Septic systems rely on a delicate balance to function properly. A clog, loss of bacteria or a fast buildup of solid waste in the tank could all lead to a system breakdown that could be inconvenient as well as costly to repair. As a homeowner, one of the best ways that you can care for your septic tank is to avoid flushing problematic items down into your septic system. Knowing which items not to flush and why they shouldn't be flushed can help you care for your tank.
Antibacterial Soaps and Cleaning Products
As a septic tank owner, you probably already know that solid waste inside your septic tank settles to the bottom where it builds slowly over time. Bacteria inside the tank breaks down that solid waste, turning it into liquid refuse that gets flushed out of the tank into the drain field. Without that bacteria, the solid waste in your tank would build up much more quickly, requiring you to pump the tank more frequently.
Flushing antibacterial soaps and cleaning products like bleach into your septic tank can slow down the bacterial action in the tank, resulting in a dysfunctional tank and a more frequent cleaning schedule. Avoid flushing cleaning products or even using too many cleaning products when cleaning your home. Put more effort into scrubbing and use fewer bleach and antibacterial products in your regular cleaning efforts.
Antibiotics are just as bad as cleaning products because they kill the bacteria that your septic tank relies upon to function. If you're not sure what to do with your leftover antibiotics after you've finished a course of treatment, talk to your doctor. He or she can give you advice that can help you dispose of your medicines in a way that is safe for your tank and the environment.
There are a number of products that are designated as "flushable," but which are not safe for septic systems. Diapers, disposable wipes, kitty litter and tampons are all examples of these products. These items are tough, absorbent and get larger when submerged in water. These flushable products will not biodegrade quickly enough to be safe for a septic tank.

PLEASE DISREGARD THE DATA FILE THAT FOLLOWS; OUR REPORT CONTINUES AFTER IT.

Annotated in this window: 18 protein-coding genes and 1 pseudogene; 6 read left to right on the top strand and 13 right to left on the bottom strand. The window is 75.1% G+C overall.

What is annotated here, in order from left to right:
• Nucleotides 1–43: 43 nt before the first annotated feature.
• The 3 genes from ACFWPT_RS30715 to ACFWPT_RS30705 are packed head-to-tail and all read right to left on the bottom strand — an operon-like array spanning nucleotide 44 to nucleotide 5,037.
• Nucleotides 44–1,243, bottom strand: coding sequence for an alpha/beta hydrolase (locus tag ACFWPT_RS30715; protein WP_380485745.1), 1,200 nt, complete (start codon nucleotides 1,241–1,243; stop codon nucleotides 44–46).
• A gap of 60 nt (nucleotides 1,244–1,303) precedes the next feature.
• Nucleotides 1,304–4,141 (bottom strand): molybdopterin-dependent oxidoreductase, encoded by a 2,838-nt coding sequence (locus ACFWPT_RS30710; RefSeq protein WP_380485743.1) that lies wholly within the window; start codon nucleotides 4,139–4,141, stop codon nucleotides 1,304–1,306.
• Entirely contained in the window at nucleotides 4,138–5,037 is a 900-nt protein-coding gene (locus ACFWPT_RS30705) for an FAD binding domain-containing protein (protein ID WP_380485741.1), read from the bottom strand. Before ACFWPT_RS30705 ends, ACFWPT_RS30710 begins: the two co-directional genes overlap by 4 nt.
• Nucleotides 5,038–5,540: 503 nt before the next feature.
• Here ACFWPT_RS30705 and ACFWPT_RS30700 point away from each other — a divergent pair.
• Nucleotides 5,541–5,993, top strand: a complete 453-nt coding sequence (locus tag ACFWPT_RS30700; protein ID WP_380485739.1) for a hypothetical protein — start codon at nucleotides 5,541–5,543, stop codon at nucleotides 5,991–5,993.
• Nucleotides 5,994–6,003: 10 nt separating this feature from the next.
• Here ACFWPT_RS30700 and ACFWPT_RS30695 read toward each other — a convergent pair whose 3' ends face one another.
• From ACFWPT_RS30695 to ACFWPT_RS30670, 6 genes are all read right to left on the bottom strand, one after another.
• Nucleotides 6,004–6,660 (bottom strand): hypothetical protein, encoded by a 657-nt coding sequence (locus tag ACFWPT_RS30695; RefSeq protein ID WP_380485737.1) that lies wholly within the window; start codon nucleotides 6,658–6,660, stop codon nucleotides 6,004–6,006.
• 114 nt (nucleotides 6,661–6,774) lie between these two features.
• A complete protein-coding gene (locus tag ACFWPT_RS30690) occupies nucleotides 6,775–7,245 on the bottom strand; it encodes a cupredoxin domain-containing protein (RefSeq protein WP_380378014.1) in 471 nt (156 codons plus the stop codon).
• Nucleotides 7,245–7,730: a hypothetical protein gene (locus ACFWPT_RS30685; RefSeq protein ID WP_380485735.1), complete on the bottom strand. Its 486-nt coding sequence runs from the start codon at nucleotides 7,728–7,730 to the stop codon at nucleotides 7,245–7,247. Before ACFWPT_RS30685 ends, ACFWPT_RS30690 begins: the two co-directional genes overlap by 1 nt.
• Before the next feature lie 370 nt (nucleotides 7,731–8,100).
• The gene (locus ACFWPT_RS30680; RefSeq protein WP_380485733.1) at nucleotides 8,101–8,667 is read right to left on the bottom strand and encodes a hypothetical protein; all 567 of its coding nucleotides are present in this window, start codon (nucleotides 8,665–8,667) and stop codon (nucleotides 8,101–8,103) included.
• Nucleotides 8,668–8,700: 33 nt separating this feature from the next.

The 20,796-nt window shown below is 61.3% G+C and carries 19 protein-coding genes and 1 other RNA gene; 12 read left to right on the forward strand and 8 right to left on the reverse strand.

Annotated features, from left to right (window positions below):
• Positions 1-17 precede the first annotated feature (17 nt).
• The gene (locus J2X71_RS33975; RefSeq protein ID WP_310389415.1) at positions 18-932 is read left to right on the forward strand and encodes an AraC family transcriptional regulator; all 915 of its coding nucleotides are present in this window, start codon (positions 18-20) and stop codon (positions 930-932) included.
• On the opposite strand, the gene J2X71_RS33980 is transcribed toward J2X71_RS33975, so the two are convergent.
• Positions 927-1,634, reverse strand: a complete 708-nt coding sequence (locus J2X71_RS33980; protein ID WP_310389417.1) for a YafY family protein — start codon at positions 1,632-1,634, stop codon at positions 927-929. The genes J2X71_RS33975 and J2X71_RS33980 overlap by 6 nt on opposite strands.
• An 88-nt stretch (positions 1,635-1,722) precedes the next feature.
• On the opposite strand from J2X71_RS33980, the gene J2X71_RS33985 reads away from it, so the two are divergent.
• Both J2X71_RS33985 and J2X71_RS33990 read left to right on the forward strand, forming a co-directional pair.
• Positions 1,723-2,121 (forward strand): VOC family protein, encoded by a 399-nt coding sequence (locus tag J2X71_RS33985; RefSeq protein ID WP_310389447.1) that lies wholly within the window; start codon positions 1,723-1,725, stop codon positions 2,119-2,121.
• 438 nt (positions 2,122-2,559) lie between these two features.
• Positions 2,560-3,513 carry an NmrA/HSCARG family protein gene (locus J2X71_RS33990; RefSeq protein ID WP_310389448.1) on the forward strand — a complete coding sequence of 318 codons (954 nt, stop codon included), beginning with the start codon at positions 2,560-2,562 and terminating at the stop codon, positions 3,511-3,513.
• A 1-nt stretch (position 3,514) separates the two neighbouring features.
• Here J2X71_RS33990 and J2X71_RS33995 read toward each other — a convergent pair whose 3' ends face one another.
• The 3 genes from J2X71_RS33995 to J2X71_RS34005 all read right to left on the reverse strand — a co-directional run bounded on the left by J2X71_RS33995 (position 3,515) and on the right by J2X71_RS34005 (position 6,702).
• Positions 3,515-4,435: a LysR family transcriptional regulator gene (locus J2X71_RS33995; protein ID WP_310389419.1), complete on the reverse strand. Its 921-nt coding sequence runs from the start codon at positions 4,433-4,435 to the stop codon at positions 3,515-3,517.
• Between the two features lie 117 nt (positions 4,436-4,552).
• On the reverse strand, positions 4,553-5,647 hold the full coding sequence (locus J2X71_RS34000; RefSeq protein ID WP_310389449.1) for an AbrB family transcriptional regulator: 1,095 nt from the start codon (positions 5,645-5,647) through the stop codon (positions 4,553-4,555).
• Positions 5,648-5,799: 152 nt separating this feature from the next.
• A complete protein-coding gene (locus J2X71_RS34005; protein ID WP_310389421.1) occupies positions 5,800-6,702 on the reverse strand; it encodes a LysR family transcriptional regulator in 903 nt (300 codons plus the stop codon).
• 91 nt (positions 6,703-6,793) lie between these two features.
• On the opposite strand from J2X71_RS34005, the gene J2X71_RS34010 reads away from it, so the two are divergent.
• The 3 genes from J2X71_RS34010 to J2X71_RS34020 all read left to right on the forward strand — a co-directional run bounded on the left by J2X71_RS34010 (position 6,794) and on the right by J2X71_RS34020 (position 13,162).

In general, it's not safe to assume that a product can be flushed down the toilet simply because the box or manufacturer's instructions designate it as such. To find out for sure if a product is safe to flush into your septic system, contact your septic tank cleaning and maintenance company.
Grease can clog the elements of your septic tank. While some grease is to be expected to end up in your plumbing and septic system over time, the best way to prevent grease from clogging your tank is to keep the amount of grease that gets flushed down your pipes to a minimum. To do this, allow cooking grease to cool in the skillet after it's used, then dump it into a bag and throw it away.
Food From a Garbage Disposal
Garbage disposals are designed to chop up food finely and then flush it down the drain with the waste water. This is safe for homes connected to sewer systems, but for homes with septic tanks this fast buildup of food in the bottom of the tank can lead to more frequent pumping or the occasional drain field clog. To avoid problems, install a garbage disposal unit that is designed to be septic tank safe, or avoid using a garbage disposal altogether.
Consult With Your Septic Tank Pumping Company
Your septic tank pumping company can give you more suggestions that can help you take care of your septic system. At Pete's Outflow, we answer questions that can help our customers take care of their septic tanks. To get answers to all of your septic tank-related questions, give us a call at 831-475-0959.